Decision automation solutions must enable users to integrate existing feature generation programs and to create new ones. The solution should provide a programming interface and/or a drag-and-drop interface to enable creation of new features. It should be noted that usually data scientists or data engineers are responsible for creating new features; hence, a programming interface for feature creation may be more optimal in many cases.

To know about automated feature libraries from sources like Credit Bureau, Bank Statements, Income Tax Statement, Retail Loyalty Data, Telecom Transaction Data etc, please write to us @ contact@leobrix.com 

Decision key builder.

Decision keys are metrics which are used by business users to develop decision rules or business rules. In most cases, business users use the prediction of a machine learning model and a set of decision keys to create the business rules. Below are a few examples.

Decision keys and model predictions are used for automating a credit decision.
  • Decision keys
    • Fixed Obligation to Income Ratio, Credit Bureau Utilization, Secured to Unsecured Leverage, Loan to Value Ratio, Bank Balance to EMI Ratio, Income to EMI ratio.
  • Predictions (internal)
    • Internal risk score
  • Predictions (external)
    • Bureau risk score.
Decision keys and model predictions to identify type of collection call to be a made to an early delinquent customer.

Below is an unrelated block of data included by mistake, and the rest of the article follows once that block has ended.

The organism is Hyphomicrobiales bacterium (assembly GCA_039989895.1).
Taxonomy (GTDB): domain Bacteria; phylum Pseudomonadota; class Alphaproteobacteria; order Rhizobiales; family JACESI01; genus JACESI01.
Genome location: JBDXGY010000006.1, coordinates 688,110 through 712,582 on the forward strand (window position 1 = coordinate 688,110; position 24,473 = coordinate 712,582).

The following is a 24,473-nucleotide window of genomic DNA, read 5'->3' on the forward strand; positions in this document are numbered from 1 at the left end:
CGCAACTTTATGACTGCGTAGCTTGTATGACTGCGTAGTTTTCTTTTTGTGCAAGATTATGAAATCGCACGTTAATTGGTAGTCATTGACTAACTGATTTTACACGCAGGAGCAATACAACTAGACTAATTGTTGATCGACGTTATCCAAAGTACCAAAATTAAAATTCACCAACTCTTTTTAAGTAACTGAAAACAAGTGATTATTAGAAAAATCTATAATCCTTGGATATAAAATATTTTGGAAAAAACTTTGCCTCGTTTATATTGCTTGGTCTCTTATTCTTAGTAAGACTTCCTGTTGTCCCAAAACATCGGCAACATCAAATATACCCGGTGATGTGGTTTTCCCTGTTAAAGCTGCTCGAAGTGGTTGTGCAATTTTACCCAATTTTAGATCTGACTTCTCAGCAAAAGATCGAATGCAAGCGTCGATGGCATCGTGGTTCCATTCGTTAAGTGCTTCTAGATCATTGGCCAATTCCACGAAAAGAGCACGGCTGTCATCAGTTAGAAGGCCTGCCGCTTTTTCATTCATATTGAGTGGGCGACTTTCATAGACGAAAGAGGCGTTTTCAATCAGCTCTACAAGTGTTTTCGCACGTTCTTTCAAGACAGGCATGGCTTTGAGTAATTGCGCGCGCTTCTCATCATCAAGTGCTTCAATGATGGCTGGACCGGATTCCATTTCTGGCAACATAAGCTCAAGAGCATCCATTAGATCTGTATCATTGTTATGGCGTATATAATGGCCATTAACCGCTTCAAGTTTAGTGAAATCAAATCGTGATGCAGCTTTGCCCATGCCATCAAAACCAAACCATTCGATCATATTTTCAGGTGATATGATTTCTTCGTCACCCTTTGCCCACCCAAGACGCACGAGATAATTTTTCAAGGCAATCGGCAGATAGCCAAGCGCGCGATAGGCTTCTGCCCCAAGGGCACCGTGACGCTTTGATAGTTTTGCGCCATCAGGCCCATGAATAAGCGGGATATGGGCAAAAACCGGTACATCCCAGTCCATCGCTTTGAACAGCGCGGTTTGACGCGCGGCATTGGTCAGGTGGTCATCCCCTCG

• Decision keys
    • Outstanding Amount, Number of times Delinquent in the Past, Number of Past Promise to Pay, Number of Past Kept Promises, Number of Past Broken Promises, Bureau Leverage, On-us to Off-us Balance in the Bureau.
  • Predictions (internal)
    • Bucket Roll-Over Score, Self-Cure Score.
  • Predictions (external)
    • Bureau risk score.
Decision keys for making a real-time offer at point-of-sale.
  • Decision keys
    • Average Ticket Size, Average Interpurchase Time, Basket Diversity Index, Time Since Lats Transaction, Current Offers Available.
  • Predictions / output of machine learning models (internal)
    • Customer Lifetime Value Score, Customer Segment.

Examples of combining the above keys and predictions for creating business rules are discussed in the subsequent sections. To know more about Industry Specific Decision Keys, please write to us @ contact@leobrix.com  

Models register and machine learning implementor.

Machine learning models are an integral part of most decision automation flows. The output of a model may be used as is to automate a decision or it may be used in conjunction with other decision keys (within a business rule). Hence, a decision automation solution must provide the utility to implement a machine learning model along with the pipeline required to obtain the required data and create the features for applying the model. This utility is sometimes referred to as Machine Learning Operations (ML Ops).